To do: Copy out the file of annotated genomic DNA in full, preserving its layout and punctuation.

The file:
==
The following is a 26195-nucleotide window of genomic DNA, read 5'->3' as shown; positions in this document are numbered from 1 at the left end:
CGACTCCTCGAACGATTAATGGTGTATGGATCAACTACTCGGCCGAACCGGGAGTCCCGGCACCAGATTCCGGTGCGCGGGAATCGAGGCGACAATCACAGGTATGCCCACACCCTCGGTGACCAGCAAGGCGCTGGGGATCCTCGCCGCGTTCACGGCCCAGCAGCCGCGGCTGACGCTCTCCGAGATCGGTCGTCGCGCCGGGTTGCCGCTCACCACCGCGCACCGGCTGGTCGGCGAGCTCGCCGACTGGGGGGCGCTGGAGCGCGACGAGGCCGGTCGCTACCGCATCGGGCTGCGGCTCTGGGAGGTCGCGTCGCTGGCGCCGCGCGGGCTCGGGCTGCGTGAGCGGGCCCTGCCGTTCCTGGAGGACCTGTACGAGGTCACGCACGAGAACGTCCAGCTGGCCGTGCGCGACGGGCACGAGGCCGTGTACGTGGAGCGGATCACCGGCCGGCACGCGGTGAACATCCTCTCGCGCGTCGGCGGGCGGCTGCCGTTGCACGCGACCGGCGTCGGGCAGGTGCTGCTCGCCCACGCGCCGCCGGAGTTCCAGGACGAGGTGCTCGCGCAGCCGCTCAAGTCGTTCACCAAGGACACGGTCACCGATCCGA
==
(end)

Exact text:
The following is a 26195-nucleotide window of genomic DNA, read 5'->3' as shown; positions in this document are numbered from 1 at the left end:
CGACTCCTCGAACGATTAATGGTGTATGGATCAACTACTCGGCCGAACCGGGAGTCCCGGCACCAGATTCCGGTGCGCGGGAATCGAGGCGACAATCACAGGTATGCCCACACCCTCGGTGACCAGCAAGGCGCTGGGGATCCTCGCCGCGTTCACGGCCCAGCAGCCGCGGCTGACGCTCTCCGAGATCGGTCGTCGCGCCGGGTTGCCGCTCACCACCGCGCACCGGCTGGTCGGCGAGCTCGCCGACTGGGGGGCGCTGGAGCGCGACGAGGCCGGTCGCTACCGCATCGGGCTGCGGCTCTGGGAGGTCGCGTCGCTGGCGCCGCGCGGGCTCGGGCTGCGTGAGCGGGCCCTGCCGTTCCTGGAGGACCTGTACGAGGTCACGCACGAGAACGTCCAGCTGGCCGTGCGCGACGGGCACGAGGCCGTGTACGTGGAGCGGATCACCGGCCGGCACGCGGTGAACATCCTCTCGCGCGTCGGCGGGCGGCTGCCGTTGCACGCGACCGGCGTCGGGCAGGTGCTGCTCGCCCACGCGCCGCCGGAGTTCCAGGACGAGGTGCTCGCGCAGCCGCTCAAGTCGTTCACCAAGGACACGGTCACCGATCCGA